Today’s question comes to us from a parent of an 11-year-old, will call him RK.
Can a school not report out and claim a “computer problem” is the cause? The reporting out is now a few weeks overdue. The interesting piece is that the school is claiming it’s a district wide problem, but others at different schools have received theirs. They are also claiming an email was sent out to inform parents but none of us received it.
Hmm, ok. First, a school can claim whatever they want. It depends on what documentation or “reporting” as you referred to it, that you are waiting for. I have heard that computer problems is the modern day equivalent to “the dog ate my homework.”
A few reminders about timelines:
- If you requested (in writing) an evaluation, the district has 10 days to get you a Permission to Evaluate form, and then 60 days to complete the eval.
- If you requested (in writing) a FERPA request, they have 45 days.
- If you requested (in writing) a Right to Know request, the district has 30 days.
If it’s something else, like progress monitoring, then it should be whatever is in the IEP. Standard language in IEPs is that the school will report to you each marking period. But many times for clients I make sure that weekly, bi-weekly or monthly monitoring reports is written into the IEP.
Now, here’s the unfortunate part–there’s very little recourse and it’s quite burdensome for the parents (I know!). But you do have some options. First, you have to make sure that you have all of your records in writing–whatever you’ve requested or agreed to or asked for, this “reporting” that you speak of. If it was just a verbal “Oh yeah, I’ll email that to you next week” then you need to start over, today, in writing.
If you have requested any of the above items in writing, just start going up the chain of command: teacher—>principal or special ed director—>superintendent or school board. Each time you contact another person (in writing!), personally I would add a “And I would like a written response from you within five business days or I will take further action” on each message. This will hopefully keep things from dragging on too long.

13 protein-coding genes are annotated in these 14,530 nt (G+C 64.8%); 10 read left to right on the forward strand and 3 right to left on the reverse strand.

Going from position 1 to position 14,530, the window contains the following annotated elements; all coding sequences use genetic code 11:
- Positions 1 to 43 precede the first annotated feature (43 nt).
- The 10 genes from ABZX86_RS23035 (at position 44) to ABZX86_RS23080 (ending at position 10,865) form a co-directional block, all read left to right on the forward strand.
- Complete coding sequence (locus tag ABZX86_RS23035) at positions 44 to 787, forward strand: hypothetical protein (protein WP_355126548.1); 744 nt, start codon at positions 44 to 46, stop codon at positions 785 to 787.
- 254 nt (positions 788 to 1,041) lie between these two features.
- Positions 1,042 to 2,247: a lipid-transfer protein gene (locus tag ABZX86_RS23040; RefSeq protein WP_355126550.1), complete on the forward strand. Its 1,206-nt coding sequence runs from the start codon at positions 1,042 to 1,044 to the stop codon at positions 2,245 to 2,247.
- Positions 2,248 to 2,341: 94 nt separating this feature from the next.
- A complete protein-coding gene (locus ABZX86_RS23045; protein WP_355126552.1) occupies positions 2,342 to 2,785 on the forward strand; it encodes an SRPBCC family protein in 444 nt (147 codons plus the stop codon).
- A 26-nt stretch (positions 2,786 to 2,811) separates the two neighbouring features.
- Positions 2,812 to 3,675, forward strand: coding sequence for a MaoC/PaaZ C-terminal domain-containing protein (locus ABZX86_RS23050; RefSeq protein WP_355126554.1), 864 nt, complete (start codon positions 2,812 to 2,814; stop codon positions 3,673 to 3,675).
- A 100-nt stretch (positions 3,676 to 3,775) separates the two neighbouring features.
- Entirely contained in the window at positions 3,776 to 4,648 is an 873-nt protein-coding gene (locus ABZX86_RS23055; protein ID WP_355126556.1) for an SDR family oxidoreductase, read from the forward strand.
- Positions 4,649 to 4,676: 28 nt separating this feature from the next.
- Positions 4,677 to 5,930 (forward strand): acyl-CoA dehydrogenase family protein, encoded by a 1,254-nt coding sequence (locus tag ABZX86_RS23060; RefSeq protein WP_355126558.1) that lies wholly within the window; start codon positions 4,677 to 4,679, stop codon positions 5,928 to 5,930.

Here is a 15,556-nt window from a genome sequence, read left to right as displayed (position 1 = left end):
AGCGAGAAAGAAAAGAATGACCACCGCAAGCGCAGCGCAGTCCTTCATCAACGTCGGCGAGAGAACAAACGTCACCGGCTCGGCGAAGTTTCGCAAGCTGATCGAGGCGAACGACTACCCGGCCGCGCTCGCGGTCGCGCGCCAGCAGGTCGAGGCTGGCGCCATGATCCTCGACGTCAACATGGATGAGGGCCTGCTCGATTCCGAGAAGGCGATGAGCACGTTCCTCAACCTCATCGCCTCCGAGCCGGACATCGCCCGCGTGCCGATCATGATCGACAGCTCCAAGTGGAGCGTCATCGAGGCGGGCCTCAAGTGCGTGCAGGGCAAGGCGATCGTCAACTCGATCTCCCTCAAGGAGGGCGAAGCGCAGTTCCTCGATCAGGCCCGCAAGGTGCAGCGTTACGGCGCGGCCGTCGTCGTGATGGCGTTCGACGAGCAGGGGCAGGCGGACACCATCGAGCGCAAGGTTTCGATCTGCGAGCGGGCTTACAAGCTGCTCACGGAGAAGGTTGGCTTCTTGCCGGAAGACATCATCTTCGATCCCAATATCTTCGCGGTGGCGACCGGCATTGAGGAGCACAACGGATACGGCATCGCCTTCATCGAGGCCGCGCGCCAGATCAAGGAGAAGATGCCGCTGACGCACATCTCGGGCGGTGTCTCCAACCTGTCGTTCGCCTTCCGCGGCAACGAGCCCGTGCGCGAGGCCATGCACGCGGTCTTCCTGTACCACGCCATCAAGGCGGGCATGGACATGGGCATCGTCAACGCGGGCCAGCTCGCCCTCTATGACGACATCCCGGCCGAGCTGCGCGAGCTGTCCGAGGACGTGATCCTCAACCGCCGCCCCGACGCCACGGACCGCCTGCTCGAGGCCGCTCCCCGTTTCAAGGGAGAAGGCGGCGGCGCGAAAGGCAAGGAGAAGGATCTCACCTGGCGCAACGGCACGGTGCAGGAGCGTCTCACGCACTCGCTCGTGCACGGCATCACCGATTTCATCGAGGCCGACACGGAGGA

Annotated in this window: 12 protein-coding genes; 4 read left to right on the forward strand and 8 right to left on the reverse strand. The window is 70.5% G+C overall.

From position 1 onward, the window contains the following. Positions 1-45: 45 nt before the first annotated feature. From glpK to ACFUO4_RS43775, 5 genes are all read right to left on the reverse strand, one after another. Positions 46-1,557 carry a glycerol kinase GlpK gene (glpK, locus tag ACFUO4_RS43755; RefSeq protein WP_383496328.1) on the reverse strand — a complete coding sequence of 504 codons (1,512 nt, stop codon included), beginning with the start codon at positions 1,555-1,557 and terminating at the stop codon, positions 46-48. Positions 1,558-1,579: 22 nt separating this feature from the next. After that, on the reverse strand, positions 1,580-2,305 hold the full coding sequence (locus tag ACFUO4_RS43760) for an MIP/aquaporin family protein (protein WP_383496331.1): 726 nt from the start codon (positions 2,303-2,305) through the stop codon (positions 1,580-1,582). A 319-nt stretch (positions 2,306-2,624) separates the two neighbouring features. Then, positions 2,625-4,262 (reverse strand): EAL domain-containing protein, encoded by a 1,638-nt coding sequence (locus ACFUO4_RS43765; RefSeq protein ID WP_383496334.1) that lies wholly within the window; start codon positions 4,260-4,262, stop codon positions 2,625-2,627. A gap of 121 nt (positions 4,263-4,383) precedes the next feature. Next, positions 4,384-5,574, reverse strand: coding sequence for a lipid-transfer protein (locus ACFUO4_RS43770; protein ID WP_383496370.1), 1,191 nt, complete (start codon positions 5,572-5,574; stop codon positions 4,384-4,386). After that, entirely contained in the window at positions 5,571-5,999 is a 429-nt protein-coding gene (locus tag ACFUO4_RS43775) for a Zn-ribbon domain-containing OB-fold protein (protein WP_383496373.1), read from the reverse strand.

- You can file a Professional Educator Misconduct Complaint with the PA Department of Education.
- You can pursue a complaint with the Office of Civil Rights (OCR) and file a complaint/grievance there. Probably your main complaint would be “denying access to a free and appropriate education by … “
- You can call the PA Disability Rights Network (they prefer for you to call rather than mail/email) and tell them your story, take their advice.
- You can search your district’s website and look for whatever formal grievance procedure they have, and file one. Ask to present it at the next school board meeting if you are comfortable public speaking. Take some folks with you for moral support.
- I would also seek out an advocate’s assistance, contact your state’s disability agency to see if they can help. Every state has one!
- Whatever reporting you are seeking, since the whole situation appears to be sketchy, I would do a FERPA request if you feel comfortable. At the very least, you should get whatever reporting you are due, plus other, within 45 days. Know that many districts view this as a hostile move and it could make your relationship with the district adversarial if it isn’t already.
- Contact an attorney that specializes in Special Education if you feel it’s warranted.
None of the above suggestions is simple to do or a quick fix, unfortunately.
And just my $0.02 about kibbitzing with other parents. I’m all for networking and having a great support system, just make sure it’s all for the best. Knowledge is good to have, but make sure that you make all of your concerns–both written and verbal, about your child and only your child. Nothing positive will come of it if the district feels they are being ganged up on. However, if it’s warranted, there’s nothing wrong with a bunch of families all submitting professional conduct complaints (or similar measures) all at the same time. In fact, that can work to your advantage if OCR receives several complaints all within the same week or two, about the same district. They are more likely to investigate your complaint.
I hope this helps. Feel free to submit another question if I haven’t answered it adequately.
If you would like to submit a question to “Ask an Advocate” email me at Info@ADayinourShoes.com